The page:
Board of Regents approve increase student tuition

DES MOINES — The Iowa Board of Regents at their meeting on Wednesday approved a 3.5% tuition increase for in-state students.

Iowa State University student body vice president Jennifer Holiday spoke before the vote. “We understand the decision to increase tuition is not one taken lightly or made out of apathy, but rather out of necessity. The deficit between state allocations, and unnecessary costs must be supplemented for the sake of student success,” Holiday says. 

Holiday says the increase can also inhibit students as they have to choose between eating and paying for textbooks. “As we prepare for the next meeting of the State General Assembly, Iowa State student government is ready to advocate alongside the Board and our other Regent universities to secure increased allocations from the state,” Holiday says. “Increased tuition and fees may be the short-term fix, but it is not a viable long-term solution for our students attending Iowa State University.”

University of Iowa student body vice president Carly O’Brien also discussed the burden on students. She says 30% of undergraduate students report using more than half of their income for housing and struggle with paying for food. “Sixty-seven percent of students in Iowa report eating less because they could not afford food. As a STEM major, I regularly learn about the importance of nutrition for daily functioning, and I’ve seen students struggle with the ultimatum to buy textbooks or food,” O’Brien says.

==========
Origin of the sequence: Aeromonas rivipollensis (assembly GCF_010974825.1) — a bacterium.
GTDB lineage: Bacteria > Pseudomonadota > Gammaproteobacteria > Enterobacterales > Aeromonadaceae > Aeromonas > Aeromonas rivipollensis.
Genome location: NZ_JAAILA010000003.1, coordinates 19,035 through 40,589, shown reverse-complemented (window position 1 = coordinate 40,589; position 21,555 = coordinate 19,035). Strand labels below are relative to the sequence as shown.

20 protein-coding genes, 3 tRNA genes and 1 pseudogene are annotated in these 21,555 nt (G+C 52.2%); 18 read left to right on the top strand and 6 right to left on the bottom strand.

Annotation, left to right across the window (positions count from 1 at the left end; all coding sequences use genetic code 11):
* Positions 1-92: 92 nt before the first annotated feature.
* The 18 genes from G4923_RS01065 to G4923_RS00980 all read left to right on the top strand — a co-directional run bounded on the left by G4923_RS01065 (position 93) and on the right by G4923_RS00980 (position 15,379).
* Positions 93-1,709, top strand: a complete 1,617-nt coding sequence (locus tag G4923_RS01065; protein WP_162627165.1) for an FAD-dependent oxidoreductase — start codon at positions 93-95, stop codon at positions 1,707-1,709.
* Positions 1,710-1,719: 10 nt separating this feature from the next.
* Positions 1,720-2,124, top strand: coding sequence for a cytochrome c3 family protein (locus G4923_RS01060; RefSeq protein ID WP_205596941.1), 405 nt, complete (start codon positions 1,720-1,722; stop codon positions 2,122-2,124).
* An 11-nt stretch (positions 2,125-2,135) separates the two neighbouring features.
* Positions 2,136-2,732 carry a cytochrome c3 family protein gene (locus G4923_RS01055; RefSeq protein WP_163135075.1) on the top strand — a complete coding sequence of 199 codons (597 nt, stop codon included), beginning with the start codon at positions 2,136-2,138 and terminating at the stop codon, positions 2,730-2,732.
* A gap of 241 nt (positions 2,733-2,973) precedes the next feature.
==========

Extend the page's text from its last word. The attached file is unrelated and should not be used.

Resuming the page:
UNI student body president Micaiah Krutsinger says he encourages the legislature and the Board of Regents to look at how the school is being funded. “If the core inflation is expected to be around four percent in 2023 and three percent in 2024, why is the state’s 2024 appropriations for general funding staying flat, while tuition is proposed to increase 3.5%?,” he says. 

Krutsinger says state funding for higher education has not kept up. “In fiscal year 2001, 63.7% of the three universities’ general funding came from the state, and 30.6% from tuition,” Krutsinger says. “Now, for fiscal year 2023’s budget is nearly flipped with 30-point-five percent from the state and 63.8% from tuition”. Krutsinger says the three universities combined currently have $57.5 million less in general funding from the state as compared to 2001. 

The Board of Regents approved the tuition increase and also an increase in mandatory fees without discussion.